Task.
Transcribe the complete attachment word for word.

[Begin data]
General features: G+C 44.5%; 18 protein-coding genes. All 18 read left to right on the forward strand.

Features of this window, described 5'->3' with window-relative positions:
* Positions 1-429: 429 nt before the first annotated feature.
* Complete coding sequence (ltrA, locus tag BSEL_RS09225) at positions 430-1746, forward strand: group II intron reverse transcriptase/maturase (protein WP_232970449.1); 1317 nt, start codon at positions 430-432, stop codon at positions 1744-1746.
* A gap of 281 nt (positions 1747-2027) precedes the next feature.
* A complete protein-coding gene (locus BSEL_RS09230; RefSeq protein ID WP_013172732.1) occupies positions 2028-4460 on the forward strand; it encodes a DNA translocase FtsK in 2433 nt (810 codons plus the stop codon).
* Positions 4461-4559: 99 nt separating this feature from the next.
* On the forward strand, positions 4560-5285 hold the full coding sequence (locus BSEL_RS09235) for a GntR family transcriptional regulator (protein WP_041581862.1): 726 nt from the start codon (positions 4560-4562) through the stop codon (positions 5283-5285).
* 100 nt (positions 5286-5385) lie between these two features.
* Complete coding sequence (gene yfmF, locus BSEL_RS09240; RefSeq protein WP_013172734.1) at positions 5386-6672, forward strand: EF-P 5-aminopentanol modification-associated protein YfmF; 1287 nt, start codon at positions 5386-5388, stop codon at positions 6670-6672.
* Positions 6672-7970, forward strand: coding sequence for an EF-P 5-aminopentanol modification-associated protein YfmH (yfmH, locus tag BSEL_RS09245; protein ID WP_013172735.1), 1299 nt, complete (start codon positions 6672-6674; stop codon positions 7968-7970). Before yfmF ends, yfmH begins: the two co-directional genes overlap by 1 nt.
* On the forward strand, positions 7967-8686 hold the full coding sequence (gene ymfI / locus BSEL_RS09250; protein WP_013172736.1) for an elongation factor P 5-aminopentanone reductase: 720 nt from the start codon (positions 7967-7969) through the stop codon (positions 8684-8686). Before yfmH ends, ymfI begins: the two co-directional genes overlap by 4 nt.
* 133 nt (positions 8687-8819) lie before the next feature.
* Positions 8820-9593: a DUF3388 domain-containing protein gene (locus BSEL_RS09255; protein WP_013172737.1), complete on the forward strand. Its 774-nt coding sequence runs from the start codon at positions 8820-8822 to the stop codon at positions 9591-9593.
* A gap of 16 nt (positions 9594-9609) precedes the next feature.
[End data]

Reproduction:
General features: G+C 44.5%; 18 protein-coding genes. All 18 read left to right on the forward strand.

Features of this window, described 5'->3' with window-relative positions:
* Positions 1-429: 429 nt before the first annotated feature.
* Complete coding sequence (ltrA, locus tag BSEL_RS09225) at positions 430-1746, forward strand: group II intron reverse transcriptase/maturase (protein WP_232970449.1); 1317 nt, start codon at positions 430-432, stop codon at positions 1744-1746.
* A gap of 281 nt (positions 1747-2027) precedes the next feature.
* A complete protein-coding gene (locus BSEL_RS09230; RefSeq protein ID WP_013172732.1) occupies positions 2028-4460 on the forward strand; it encodes a DNA translocase FtsK in 2433 nt (810 codons plus the stop codon).
* Positions 4461-4559: 99 nt separating this feature from the next.
* On the forward strand, positions 4560-5285 hold the full coding sequence (locus BSEL_RS09235) for a GntR family transcriptional regulator (protein WP_041581862.1): 726 nt from the start codon (positions 4560-4562) through the stop codon (positions 5283-5285).
* 100 nt (positions 5286-5385) lie between these two features.
* Complete coding sequence (gene yfmF, locus BSEL_RS09240; RefSeq protein WP_013172734.1) at positions 5386-6672, forward strand: EF-P 5-aminopentanol modification-associated protein YfmF; 1287 nt, start codon at positions 5386-5388, stop codon at positions 6670-6672.
* Positions 6672-7970, forward strand: coding sequence for an EF-P 5-aminopentanol modification-associated protein YfmH (yfmH, locus tag BSEL_RS09245; protein ID WP_013172735.1), 1299 nt, complete (start codon positions 6672-6674; stop codon positions 7968-7970). Before yfmF ends, yfmH begins: the two co-directional genes overlap by 1 nt.
* On the forward strand, positions 7967-8686 hold the full coding sequence (gene ymfI / locus BSEL_RS09250; protein WP_013172736.1) for an elongation factor P 5-aminopentanone reductase: 720 nt from the start codon (positions 7967-7969) through the stop codon (positions 8684-8686). Before yfmH ends, ymfI begins: the two co-directional genes overlap by 4 nt.
* 133 nt (positions 8687-8819) lie before the next feature.
* Positions 8820-9593: a DUF3388 domain-containing protein gene (locus BSEL_RS09255; protein WP_013172737.1), complete on the forward strand. Its 774-nt coding sequence runs from the start codon at positions 8820-8822 to the stop codon at positions 9591-9593.
* A gap of 16 nt (positions 9594-9609) precedes the next feature.